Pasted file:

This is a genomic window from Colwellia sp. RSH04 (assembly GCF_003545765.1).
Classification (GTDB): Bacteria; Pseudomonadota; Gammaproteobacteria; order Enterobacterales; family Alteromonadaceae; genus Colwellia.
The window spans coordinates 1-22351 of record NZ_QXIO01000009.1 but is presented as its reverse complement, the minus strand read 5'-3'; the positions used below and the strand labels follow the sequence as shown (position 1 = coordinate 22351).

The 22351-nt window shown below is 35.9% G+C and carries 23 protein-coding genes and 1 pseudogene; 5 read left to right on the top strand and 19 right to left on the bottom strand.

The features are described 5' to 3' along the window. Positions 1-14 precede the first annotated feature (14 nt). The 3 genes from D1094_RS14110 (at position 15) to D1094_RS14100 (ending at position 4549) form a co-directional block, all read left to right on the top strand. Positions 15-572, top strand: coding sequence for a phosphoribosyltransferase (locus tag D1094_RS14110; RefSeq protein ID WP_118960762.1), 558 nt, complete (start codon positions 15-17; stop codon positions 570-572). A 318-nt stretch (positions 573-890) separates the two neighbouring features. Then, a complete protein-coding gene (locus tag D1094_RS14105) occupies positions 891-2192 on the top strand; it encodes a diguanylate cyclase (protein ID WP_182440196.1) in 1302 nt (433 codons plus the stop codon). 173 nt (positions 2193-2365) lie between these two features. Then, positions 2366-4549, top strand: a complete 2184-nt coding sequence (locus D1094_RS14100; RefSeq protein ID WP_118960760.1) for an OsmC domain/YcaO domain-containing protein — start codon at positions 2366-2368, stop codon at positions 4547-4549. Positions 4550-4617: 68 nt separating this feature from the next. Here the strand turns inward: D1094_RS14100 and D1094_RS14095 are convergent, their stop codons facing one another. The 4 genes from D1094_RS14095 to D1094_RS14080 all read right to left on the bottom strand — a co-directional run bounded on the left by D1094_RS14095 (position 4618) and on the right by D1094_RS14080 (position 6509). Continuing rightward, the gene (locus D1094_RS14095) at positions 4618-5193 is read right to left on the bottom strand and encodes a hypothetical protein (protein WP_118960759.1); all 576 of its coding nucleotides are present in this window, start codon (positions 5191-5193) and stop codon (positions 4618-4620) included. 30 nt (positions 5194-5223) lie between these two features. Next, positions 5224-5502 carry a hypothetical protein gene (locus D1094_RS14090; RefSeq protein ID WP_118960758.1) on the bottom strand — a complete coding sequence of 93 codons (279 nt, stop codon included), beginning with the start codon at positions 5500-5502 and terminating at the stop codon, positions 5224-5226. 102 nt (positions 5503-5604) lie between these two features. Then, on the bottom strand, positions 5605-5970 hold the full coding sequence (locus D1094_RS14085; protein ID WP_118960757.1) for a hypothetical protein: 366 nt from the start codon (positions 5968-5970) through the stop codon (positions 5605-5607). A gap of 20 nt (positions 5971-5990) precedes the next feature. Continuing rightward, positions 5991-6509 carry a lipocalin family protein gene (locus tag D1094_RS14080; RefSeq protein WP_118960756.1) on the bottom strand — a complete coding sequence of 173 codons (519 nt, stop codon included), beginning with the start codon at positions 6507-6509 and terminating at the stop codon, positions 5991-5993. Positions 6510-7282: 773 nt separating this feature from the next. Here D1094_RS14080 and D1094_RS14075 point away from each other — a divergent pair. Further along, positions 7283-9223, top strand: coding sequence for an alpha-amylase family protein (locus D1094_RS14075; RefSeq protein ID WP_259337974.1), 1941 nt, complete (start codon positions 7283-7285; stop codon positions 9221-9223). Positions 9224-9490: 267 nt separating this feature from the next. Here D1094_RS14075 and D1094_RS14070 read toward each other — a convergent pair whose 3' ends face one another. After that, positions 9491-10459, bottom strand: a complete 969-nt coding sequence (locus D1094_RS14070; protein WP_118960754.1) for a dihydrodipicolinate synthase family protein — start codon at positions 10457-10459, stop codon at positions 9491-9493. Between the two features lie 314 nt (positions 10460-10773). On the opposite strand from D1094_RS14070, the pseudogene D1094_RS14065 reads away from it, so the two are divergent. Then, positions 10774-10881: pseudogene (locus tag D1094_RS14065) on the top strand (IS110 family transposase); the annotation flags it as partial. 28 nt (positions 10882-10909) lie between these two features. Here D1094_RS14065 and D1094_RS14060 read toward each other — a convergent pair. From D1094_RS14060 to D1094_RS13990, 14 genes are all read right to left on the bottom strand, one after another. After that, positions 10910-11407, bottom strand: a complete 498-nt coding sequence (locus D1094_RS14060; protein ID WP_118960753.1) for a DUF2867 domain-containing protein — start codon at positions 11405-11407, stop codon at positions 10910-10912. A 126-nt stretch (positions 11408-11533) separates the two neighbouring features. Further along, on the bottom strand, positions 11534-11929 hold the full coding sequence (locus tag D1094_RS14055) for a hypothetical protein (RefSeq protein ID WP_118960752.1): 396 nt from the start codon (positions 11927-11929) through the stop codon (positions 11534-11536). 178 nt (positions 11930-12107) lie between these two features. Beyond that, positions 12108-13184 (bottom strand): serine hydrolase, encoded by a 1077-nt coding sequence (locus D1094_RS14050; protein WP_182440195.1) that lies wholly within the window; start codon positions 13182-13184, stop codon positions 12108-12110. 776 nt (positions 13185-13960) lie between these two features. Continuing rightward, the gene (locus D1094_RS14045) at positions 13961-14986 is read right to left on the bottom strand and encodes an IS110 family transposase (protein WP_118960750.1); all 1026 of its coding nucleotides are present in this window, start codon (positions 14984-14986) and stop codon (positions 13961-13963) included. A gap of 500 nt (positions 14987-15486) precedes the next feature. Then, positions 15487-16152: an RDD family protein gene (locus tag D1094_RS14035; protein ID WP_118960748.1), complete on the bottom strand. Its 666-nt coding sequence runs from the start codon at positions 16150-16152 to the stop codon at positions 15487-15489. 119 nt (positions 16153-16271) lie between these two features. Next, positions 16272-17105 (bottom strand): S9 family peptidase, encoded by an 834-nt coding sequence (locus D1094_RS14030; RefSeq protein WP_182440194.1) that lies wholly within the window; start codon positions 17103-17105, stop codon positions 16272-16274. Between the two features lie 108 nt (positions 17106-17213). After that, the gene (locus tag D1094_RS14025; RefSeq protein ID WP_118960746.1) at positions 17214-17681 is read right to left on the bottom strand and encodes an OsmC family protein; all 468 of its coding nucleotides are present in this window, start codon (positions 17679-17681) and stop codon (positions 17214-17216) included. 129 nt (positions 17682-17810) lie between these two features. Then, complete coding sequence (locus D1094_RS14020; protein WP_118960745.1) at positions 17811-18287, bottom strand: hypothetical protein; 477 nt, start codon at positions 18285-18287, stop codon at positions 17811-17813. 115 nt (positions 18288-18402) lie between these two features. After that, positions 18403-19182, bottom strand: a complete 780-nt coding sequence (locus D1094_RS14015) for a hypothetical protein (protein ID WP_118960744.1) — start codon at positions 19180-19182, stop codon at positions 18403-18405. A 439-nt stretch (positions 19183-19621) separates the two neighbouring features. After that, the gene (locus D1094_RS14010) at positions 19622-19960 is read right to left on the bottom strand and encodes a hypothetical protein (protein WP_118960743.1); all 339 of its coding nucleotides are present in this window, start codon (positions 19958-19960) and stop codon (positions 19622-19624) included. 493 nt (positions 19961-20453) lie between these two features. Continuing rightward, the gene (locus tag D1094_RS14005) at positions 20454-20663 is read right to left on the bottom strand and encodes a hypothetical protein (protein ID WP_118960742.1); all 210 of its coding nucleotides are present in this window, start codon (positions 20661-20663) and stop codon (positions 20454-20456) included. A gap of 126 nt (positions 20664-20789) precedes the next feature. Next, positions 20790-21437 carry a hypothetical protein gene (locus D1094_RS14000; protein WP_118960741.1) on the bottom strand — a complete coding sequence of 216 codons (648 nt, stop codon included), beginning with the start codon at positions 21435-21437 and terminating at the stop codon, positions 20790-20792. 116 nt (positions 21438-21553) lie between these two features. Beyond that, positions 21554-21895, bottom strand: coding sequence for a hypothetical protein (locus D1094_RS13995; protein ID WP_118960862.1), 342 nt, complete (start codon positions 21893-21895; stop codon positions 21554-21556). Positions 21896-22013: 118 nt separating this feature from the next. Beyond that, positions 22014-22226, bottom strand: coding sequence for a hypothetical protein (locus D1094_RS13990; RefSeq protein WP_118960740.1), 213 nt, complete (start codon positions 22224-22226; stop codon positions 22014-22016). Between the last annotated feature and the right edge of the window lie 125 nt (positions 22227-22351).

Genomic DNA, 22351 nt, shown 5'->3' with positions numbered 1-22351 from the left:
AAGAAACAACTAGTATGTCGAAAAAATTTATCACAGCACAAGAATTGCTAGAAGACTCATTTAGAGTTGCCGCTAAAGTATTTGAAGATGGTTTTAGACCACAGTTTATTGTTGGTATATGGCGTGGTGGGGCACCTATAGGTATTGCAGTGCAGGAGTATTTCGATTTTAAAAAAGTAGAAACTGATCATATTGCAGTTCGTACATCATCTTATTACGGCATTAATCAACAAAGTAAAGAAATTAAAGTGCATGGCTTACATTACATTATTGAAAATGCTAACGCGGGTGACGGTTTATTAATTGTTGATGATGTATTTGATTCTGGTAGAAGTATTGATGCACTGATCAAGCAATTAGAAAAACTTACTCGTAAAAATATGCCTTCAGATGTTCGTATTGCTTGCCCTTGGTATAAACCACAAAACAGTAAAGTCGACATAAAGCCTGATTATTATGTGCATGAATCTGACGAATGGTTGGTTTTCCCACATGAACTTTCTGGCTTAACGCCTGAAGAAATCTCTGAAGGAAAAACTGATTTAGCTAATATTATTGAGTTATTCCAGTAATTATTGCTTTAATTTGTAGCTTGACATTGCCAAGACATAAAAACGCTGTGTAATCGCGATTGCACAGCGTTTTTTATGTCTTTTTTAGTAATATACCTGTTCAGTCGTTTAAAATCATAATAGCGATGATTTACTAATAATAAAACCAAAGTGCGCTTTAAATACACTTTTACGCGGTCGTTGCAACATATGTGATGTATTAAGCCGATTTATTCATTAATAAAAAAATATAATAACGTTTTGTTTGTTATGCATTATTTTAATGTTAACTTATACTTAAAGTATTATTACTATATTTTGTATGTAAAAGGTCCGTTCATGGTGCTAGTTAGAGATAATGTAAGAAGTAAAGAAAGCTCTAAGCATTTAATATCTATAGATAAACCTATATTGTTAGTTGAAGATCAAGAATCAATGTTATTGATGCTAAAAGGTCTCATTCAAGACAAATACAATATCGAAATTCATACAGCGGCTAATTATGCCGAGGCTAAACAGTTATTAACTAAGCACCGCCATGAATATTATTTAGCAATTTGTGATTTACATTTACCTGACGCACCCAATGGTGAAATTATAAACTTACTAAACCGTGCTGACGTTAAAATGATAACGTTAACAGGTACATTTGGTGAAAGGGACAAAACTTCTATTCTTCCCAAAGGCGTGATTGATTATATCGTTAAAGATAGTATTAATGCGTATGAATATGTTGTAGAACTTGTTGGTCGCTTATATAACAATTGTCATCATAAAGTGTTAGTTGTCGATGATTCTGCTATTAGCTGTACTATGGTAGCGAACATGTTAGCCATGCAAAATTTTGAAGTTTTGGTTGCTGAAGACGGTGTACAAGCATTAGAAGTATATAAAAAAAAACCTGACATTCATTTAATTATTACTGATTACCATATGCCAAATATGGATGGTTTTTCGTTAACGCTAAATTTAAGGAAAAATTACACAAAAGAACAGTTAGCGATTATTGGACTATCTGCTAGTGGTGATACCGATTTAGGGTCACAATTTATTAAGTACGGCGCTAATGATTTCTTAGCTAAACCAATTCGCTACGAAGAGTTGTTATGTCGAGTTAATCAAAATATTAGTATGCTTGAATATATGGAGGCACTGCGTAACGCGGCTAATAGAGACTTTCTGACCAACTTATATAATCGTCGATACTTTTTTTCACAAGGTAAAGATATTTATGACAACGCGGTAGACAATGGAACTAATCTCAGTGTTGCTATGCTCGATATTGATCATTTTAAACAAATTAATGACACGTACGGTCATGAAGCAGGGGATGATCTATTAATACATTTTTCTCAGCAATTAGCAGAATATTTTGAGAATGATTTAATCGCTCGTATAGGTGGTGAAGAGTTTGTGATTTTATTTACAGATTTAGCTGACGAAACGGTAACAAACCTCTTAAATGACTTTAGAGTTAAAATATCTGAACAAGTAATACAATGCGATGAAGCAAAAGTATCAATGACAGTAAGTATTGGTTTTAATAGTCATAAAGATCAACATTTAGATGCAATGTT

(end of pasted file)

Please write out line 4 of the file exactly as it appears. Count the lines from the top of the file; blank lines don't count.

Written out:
The 22351-nt window shown below is 35.9% G+C and carries 23 protein-coding genes and 1 pseudogene; 5 read left to right on the top strand and 19 right to left on the bottom strand.